It is important that you keep a paper record of your brewing, I keep a lot of my notes on this blog, but also keep more detailed paper copies. It is very useful as you can then refer back to it if you have a particularly nice brew that you want to recreate, or one that is nasty. It is also useful for general good practice in the food industry, not that you will be selling it, but handy to keep nevertheless.
I have folders of datasheets for each type of brewing. I have Mead, Beer, Cider, Perry, & Wine datasheets.
They contain the following information (there are some differences depending on the type of alcohol being made)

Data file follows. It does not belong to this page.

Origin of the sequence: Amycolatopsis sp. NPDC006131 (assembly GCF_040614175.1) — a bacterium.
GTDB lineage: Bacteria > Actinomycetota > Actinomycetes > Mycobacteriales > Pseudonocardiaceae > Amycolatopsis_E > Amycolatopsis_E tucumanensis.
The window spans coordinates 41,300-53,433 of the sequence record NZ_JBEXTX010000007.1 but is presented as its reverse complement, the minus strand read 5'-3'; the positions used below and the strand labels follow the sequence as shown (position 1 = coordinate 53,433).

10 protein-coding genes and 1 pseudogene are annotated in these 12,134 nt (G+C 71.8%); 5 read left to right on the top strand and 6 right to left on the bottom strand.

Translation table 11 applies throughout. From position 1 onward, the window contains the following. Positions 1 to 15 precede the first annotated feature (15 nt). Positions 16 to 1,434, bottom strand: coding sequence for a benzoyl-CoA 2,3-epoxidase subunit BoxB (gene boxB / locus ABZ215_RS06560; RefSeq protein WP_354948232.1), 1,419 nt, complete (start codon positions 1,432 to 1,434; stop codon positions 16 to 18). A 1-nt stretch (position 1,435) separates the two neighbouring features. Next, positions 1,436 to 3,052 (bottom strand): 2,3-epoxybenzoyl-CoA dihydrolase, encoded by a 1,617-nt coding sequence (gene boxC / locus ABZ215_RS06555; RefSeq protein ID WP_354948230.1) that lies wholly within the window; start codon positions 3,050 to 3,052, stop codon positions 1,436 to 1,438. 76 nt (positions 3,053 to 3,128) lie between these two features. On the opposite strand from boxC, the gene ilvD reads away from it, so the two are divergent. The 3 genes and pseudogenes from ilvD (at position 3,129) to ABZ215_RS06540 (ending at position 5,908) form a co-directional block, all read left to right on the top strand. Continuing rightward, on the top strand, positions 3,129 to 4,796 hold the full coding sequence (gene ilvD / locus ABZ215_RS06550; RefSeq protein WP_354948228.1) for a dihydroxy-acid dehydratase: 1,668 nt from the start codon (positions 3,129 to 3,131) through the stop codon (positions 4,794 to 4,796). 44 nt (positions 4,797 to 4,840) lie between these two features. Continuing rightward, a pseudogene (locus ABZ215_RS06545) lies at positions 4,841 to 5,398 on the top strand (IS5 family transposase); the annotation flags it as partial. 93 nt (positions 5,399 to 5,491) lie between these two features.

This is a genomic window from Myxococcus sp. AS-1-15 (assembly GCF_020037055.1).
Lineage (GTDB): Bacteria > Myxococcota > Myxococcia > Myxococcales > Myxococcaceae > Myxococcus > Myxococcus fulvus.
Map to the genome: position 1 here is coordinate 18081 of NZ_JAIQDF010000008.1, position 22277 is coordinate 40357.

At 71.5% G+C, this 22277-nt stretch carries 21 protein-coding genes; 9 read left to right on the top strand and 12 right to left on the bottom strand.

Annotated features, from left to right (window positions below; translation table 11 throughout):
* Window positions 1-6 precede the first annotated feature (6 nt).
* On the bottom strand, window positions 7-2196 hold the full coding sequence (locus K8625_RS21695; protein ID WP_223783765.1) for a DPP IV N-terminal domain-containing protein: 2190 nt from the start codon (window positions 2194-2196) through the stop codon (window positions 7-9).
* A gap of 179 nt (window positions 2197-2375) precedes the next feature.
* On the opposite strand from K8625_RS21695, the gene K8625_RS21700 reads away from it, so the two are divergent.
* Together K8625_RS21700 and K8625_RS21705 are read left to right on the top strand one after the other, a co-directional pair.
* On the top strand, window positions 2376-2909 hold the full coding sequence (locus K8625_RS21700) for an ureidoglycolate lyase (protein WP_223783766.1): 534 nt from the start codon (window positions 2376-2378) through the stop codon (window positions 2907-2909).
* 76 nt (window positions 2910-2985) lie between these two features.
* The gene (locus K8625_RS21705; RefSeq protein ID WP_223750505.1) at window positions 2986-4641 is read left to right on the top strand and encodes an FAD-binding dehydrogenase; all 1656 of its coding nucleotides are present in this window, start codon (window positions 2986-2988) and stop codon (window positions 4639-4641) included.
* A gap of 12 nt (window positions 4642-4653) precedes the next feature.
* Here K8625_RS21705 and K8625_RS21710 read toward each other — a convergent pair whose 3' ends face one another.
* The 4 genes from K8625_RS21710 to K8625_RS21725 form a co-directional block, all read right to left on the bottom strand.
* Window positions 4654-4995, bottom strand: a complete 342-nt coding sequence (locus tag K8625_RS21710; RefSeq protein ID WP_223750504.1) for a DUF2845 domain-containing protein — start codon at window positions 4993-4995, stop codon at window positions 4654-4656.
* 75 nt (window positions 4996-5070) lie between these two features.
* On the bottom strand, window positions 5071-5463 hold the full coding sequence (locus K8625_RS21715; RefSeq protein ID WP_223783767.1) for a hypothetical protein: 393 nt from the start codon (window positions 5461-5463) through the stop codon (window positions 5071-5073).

Type or number of container/barrel.
What the containers have been washed and sterilized in and when.
Fruit etc. Information
The type of fruit/flower/vegetable etc used.
Where picked and when
Date of processing, how processed.
Weight of fruit etc.
For the Cider and Perry, details are also kept of the method of scratting and pressing, weight of fruit, and volume of liquid after processing. Together with when and how all ‘tools’ were cleaned/sterilized.
Details and dates of the following ..
Original gravity, starting gravity
Yeast Make and strain
Honey or sugar added
Date started fermenting (for cider/perry)
Then space for a paragraph on notes.
What was vessel cleaned/sterilized in
Gravity at racking
Date of bottling
Number & size of bottles
Bottle conditioning information (cider/perry/beer)
I also do a graph that I complete after every gravity reading.